When it comes to picking a crib mattress for your child, safety and comfort are top priorities. Today there are multiple types of crib mattresses available, each coming in a range of thicknesses, with varying materials and price ranges. There are also some specific safety standards and certifications you will want to look for with your crib mattress – it can be a different shopping experience than picking out a bed for yourself.
With so many bits of information to keep track of, it can be overwhelming looking for a crib mattress for your baby. While we encourage you to speak with a pediatrician about the best crib mattress for your child, we’ve put the important information together – from the basics to the important details – to make sure you find the best mattress for your sweet babe.
Types of Mattresses
Some aspects of shopping for your baby or toddler’s crib will be similar to shopping for your personal bed. Crib mattresses tend to come in two main categories – foam and innerspring. We’ve expanded on each one below.
Foam: These crib mattresses tend to be popular because they are more lightweight than innerspring and will most likely be the less expensive option. They tend to come in different thicknesses but typically range from 3” to 6”.
To help prevent Sudden Infant Death Syndrome (SIDS) and suffocation, it is important to pick a foam crib mattress that is designed for infants. It should be firmer as opposed to softer.
The American Academy of Pediatrics (AAP) recommends avoiding memory foam crib mattresses or mattress toppers. The foam mattress needs to be firm and maintain its shape. Using a mattress topper or mattress made of memory foam allow for the creation of an indentation or pocket by the baby’s head, which could increase the baby’s chances of suffocation.
Innerspring: These mattresses feature steel coils covered by a layer of foam, padding, and fabric. Better quality materials will be heavier and more durable. The BabyCenter says a lower gauge means a thicker wire, which is stronger and therefore firmer.
“The amount of the steel in an innerspring is how you evaluate the spring unit in an innerspring mattress, not the number of the coils,” says Dennis Schuetz of Colgate Juvenile Products in a Consumer Reports article. The report says that the thickness of crib-mattress coils ranges from 19 to 12.5 gauge, with a lower number equating to a thicker steel. “Look for a moderate to high coil count,” Schuetz said. “About 135 to 150 is a good midrange.” You should also consider a steel gauge of 15.5 or below.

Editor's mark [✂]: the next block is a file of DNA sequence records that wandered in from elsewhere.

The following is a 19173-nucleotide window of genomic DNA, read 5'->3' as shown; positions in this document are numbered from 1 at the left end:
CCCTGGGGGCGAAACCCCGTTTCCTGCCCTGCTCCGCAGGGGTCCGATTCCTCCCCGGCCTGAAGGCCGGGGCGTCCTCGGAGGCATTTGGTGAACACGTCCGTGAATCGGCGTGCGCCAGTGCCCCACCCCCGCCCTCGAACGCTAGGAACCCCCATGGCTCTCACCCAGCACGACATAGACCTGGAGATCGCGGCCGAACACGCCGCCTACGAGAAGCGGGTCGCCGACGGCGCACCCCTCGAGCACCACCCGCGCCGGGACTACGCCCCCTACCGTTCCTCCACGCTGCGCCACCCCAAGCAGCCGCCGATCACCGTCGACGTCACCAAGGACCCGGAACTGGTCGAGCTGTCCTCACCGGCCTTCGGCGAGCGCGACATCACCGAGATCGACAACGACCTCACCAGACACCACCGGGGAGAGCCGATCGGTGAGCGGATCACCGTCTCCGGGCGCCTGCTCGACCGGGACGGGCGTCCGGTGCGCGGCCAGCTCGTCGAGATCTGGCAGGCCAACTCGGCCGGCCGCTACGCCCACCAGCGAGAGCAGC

Today, there are plenty of organic mattresses available in stores and online. These can still be primarily foam or innerspring, they are just made with organic and all-natural materials. Some of these materials include:
- Organic cotton
- Coconut fibers
- Food-grade polymers
- Plant-based foam
- Natural latex
Because of the quality of the organic and natural materials, organic crib mattresses tend to be more expensive and are not available on everyone’s budget.
Advocates of organic and natural crib mattresses point to the potential toxicity of some materials used in standard crib mattresses. According to an article from the BabyCenter, “they contend that chemicals and industrial compounds used in standard mattresses – flame retardants are known as PBDE (polybrominated diphenyl ethers), vinyl, and polyurethane foam, for instance – emit toxic gases, and that the substances used to make mattresses could harm babies. Others say materials like latex can produce an allergic reaction in infants.”
Look closely at mattresses that are labeled “organic”. Oeko-Tex Standard 100 certification is a worldwide certification that will confirm that certain flame retardants and some heavy metals are not used in the mattress.
What To Look For
- Buy New. Avoid using a second-hand crib mattress if possible. There are a couple of reasons for this. Old or worn mattresses – especially those with foam or padding – can be a breeding ground for bacteria that may impact your baby’s health. Older mattresses will not be as firm, either, making it an unsafe sleep environment for new babies.